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La CIMA World Missions of Lexington, Kentucky, sends medical and dental teams to work in hospitals and clinics in the San Pedro Sula area. E-mail David Sperow.

"I was walking one morning, when it started to rain. I recall feeling a raindrop, and I considered whether I had been the first to feel the initial one or had the privilege been given to someone else. Every storm must begin with a single drop of rain. And so it is with every worthwhile movement… it begins with an idea that is too simple to be taken seriously… and then comes the storm."

projecthonduras.com is an online portal for information on ways to help Honduras. We are also a network of individuals and groups working on innovative, grassroots responses to the country's social and economic needs, leveraging the information and the talent, expertise, and time within our network to serve as a catalyst for change.

Many of these people are professionals and students, self-employed, working for major corporations or attending colleges and universities. It is this scattered body of people that we feel is potentially one of Honduras' greatest assets and we are trying to bring it together in practical, positive, and creative ways.

The impetus for projecthonduras.com came during the summer of 1998 when Marco, a market analyst with an aerospace consulting firm and Paulina, a strategic planner for Boeing, met and discovered their common interest in finding solutions to Honduras' problems. The concept for projecthonduras.com began to evolve.

By the end of the summer, Jessica had joined Marco and Paulina. Together, they cofounded projecthonduras.com. They agreed on the name and the mission, and work began on development of the website. After Hurricane Mitch hit Honduras in October 1998, the need for something like projecthonduras.com became clear. A coincidence of fate? 

By Christmas eve, the projecthonduras.com site was up and the "unconventional movement" was born.

The Idea of Human Capital
The vision of projecthonduras.com is to create an alternative model of development for poor countries based on mobilizing and channeling  "human capital" rather than endlessly emphasizing the need for more money.

If you are interested in projecthonduras.com and would like to be a part of what we are trying to do, please get in touch with Marco in Washington, DC. He will answer any specific questions you may have regarding the website and the network. Most likely, he will suggest you read the essay at Unconventional Movement and the Honduras This Week article at HTW.  He may direct you to the Opposite George piece he wrote after the inaugural Conference on Honduras in 2000.

He will also probably recommend that you subscribe to one or more of the forums listed at Forums. The forums are the core of the network because they are how we communicate with each other on a daily basis. Once you are subscribed, go ahead and introduce yourself and share your interest in Honduras. Many of the individuals on the forums are involved in projects to help Honduras. Many of them are looking for ways to get involved. All of them have some sort of attachment to the country and offer a potential wealth of information on ways to resolve specific problems. The network is designed to tap this information and put it to good use.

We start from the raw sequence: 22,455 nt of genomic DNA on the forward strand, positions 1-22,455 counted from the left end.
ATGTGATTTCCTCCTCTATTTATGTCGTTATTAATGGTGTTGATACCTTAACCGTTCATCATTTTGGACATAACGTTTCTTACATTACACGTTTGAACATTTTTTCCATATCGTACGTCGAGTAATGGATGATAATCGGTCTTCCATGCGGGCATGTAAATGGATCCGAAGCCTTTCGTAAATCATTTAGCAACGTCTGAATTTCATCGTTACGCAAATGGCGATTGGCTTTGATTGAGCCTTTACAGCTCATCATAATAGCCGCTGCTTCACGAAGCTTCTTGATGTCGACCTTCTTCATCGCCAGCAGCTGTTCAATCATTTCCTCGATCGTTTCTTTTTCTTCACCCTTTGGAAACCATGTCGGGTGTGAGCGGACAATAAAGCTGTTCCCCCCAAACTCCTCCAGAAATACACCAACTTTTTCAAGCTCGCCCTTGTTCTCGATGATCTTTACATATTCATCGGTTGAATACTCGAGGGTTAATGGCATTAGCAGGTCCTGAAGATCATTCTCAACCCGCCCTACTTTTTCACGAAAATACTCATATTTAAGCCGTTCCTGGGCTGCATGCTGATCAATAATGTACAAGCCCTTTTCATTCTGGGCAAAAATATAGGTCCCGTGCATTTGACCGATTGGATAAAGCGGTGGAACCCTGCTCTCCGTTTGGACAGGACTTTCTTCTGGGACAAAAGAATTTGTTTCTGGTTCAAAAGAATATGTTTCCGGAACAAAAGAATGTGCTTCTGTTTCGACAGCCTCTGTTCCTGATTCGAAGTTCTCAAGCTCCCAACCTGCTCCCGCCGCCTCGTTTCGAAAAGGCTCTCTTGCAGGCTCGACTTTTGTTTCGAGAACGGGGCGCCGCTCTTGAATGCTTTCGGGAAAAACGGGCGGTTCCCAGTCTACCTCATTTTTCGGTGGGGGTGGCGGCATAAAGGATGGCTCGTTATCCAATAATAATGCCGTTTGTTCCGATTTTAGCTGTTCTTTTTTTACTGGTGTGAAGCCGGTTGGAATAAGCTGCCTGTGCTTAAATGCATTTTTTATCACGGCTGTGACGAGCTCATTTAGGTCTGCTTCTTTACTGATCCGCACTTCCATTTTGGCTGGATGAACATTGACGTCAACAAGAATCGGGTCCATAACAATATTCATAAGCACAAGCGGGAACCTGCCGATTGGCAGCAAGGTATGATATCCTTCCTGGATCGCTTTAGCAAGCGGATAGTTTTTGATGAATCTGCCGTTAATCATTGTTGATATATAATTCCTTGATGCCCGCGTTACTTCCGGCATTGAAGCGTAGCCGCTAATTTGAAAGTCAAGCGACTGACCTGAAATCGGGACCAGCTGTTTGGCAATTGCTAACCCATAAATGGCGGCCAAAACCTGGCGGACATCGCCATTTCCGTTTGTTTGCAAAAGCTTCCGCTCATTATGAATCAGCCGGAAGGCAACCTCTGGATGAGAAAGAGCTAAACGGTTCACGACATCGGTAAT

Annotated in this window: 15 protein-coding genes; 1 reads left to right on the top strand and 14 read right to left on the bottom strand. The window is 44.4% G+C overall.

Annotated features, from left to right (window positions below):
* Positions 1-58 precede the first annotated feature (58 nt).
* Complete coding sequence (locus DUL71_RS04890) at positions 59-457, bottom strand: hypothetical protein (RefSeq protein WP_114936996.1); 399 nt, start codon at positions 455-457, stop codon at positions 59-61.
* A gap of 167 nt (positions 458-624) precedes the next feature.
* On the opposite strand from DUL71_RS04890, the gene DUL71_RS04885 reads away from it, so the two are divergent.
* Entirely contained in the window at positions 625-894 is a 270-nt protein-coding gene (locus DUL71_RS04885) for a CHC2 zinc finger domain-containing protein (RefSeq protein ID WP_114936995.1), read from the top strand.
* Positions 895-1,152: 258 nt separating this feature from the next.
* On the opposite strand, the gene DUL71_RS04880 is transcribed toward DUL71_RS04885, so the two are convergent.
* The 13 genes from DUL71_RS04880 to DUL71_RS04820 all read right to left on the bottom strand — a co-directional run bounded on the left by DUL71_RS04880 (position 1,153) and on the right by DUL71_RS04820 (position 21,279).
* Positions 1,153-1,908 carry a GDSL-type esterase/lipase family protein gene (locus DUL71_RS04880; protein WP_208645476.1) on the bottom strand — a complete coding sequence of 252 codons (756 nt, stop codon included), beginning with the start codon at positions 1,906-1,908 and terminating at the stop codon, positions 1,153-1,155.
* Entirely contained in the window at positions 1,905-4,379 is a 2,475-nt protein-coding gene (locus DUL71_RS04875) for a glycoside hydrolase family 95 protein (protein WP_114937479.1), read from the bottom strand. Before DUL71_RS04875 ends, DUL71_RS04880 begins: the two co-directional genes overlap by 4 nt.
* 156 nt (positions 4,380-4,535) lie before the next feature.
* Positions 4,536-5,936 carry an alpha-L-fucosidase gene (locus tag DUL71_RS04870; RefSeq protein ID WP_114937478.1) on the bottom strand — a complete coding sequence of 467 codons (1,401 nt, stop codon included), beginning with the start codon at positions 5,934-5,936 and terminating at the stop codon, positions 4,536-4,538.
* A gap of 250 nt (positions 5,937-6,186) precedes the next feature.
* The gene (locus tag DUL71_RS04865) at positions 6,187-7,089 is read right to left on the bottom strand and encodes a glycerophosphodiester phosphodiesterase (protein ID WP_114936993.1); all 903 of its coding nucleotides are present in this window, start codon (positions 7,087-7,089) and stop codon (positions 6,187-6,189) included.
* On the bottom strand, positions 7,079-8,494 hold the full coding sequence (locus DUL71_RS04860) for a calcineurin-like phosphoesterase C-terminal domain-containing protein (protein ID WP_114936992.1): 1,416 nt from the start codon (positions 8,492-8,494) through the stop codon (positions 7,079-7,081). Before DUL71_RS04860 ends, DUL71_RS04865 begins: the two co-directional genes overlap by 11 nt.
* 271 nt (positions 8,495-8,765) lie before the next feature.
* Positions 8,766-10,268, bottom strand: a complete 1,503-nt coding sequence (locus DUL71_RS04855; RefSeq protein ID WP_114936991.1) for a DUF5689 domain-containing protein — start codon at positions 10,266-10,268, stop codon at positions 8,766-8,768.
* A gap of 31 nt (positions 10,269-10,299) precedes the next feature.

Use the forums if you have something you wish to contribute. Use the forums if you have a need. Start engaging others and see what great contacts and solutions you can develop.

If for some odd reason Marco does not quickly respond to your inquiry or request, then e-mail Sandra Romero de Thompson. Otherwise, feel free to get in touch with someone else on our Response Team.

Michael Miller's Micah Project is helping provide a home, an education, and leadership training to ex-street kids in Tegucigalpa.

The Medical, Eye, and Dental International Care Organization (M.E.D.I.C.O.) of Georgetown, Texas, sponsors regular medical, dental, and eye care brigades to various areas of Honduras. E-mail Lynda Peters.

<< News from Honduras >>

Spain Donates $70,270 for Potable Water, Classroom Construction, and Police Forces
The Spanish Agency for International Cooperation (AECI) donated Lps 1.3 million ($70,270) in five separate dispursements to Lepaera (Lempira), Azacualpa (Santa Barbara), San Antonio de Flores (Choluteca), and San Isidro (Choluteca) for potable water and classroom construction projects, as well as for building construction for the Preventive Police.

Case of Magdalena
Santos Magdalena Lopez Maldonado is 20 years of age. Because of a large tumor which protrudes out of her mouth preventing her from eating solid foods, however, this young woman suffers from severe malnutrition and resembles someone who is 10 years old. Magdalena can barely swallow liquids through a straw.  

World Bank Loans $220,000 for Healthcare Clinics in the Copan Region
The World Bank approved a loan of more than $220,000 for the operation of public healthcare clinics in the towns of Copán Ruinas, Cabañas, Santa Rita, San Miguel, and Río Amarillo and nearby villages. The money will be channeled through Honduras' Program for the Reform of the Healthcare Sector (PRSS). The coordinator of the PRSS is Hugo Godoy.  ... more News >>

Educating the Next Generation of Hondurans
I was reading an article in the Wall Street Journal this morning while having my usual cup of espresso. The coffee was not as good as the San Rafael organico (from Copan Ruinas) which I brew at home, and at $1.54 it was certainly nowhere as cheap. But I digress…  ... read further >>


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